Accused allowed to pay lawyer with cash seized from him

A man on trial for possessing proceeds of crime – nearly $67,000 in cash – may use some of that money, seized in Inuvik two years ago, to pay his lawyer, a judge has ruled.

The decision by NWT Supreme Court Chief Justice Louise Charbonneau, following the “unusual” application by the Edmonton man, who faces trial later this month, will set a precedent in the territory.

“To my knowledge, there are no reported decisions of this court dealing with this type of application,” Charbonneau said in Yellowknife on Tuesday.


Ali Omar, of Edmonton, was arrested in Inuvik on March 9, 2019 and charged with possession of property obtained by crime. 

During a search of his hotel room, RCMP found about $66,800 in cash, drug paraphernalia, bear spray, and a knife. Police spread out the cash on a table for a photograph that accompanied an RCMP news release on the subject.

Omar’s trial, which heard some arguments in Inuvik related to evidence admissibility, is scheduled to resume for four days in Yellowknife on November 23.

Omar has had trouble securing stable employment and is still paying what he says was a cost of $5,000 to fly himself and lawyer Lonnie Allen from Edmonton to Inuvik and stay there. As a result, he applied to use some of the $66,800 to cover his legal fees.

Charbonneau noted the intent of laws related to the proceeds of crime is to ensure “crime does not pay.” However, referencing tangentially similar rulings by the Ontario and Canadian supreme courts, she said the accused’s presumption of innocence is paramount.


“While Parliament was clearly motivated by the desire to remove financial incentive from certain crimes, it also wanted to ensure that accused persons will have access to legal representation, and that the presumption of innocence will be protected in order to maintain a procedure that is fair to the accused,” she told Omar’s lawyer, who appeared by phone.

Crown prosecutor Brendan Green had argued Omar presented no supporting evidence – such as a lease, pay slips, bank statements, or other receipts – to demonstrate his financial situation.

After Charbonneau’s ruling, Green said he was concerned about the process of verifying the amounts to be claimed by Omar for payment to his lawyer.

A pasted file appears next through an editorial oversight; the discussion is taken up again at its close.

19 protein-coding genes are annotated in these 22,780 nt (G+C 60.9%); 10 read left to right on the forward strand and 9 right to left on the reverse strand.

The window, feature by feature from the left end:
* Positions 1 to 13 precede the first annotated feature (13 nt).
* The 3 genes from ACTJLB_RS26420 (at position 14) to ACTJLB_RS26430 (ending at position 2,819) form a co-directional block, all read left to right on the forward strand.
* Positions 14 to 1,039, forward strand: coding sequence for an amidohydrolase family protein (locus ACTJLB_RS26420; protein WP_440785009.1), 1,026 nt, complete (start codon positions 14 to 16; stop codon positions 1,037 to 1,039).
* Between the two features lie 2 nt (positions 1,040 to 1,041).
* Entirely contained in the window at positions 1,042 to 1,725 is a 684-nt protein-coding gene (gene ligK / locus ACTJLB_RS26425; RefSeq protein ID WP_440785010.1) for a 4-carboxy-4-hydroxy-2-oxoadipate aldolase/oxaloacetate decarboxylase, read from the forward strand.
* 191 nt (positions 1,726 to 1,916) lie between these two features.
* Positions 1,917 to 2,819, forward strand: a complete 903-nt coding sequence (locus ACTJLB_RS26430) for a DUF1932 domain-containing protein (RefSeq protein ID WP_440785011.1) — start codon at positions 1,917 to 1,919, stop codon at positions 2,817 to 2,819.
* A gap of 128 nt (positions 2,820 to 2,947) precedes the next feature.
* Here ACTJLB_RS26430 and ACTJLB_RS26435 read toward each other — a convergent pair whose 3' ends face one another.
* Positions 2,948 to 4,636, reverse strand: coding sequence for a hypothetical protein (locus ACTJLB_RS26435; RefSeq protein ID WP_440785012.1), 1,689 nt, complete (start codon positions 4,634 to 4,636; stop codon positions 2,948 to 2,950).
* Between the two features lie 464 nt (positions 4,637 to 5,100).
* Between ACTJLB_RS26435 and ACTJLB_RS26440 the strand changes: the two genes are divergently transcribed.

“To be frank, I have not practised as a defence lawyer in this jurisdiction, but the amount cited in the application materials – of $39,500 for a [relatively straightforward] four-day hearing – seems quite high to me,” said Green, also appearing by phone to comply with Covid-19 public health protocols.


“The timing of the application is also such that I think we should be clear that the relief being provided should be prospective only, which is to say … the purpose of the order is not to assist in the payment of fees and expenses [already incurred].”

Charbonneau noted Omar made detailed claims of financial hardship in his sworn affidavit. She said the income he has and expenses he noted did not seem excessive. He also stated his pregnant wife is not able to work at this time.

Omar did not qualify for Legal Aid as he does have income.

Charbonneau noted Omar met all three requirements to satisfy the application: he has an interest in the money that was seized by police; no other person has a legal interest in it; and he has no other means or assets available to meet his reasonable legal expenses. 

“Because of the presumption of innocence, those funds cannot be presumed at this stage to be the proceeds of crime. The opposite is true,” she said.

“In other words, the person is seeking access to his … own funds that have been seized by the state and are alleged, but not yet proven, to be the product of commercial crimes.”

The amount of the seized cash made available to Omar was, as is the law, decided behind closed doors immediately following Tuesday’s hearing.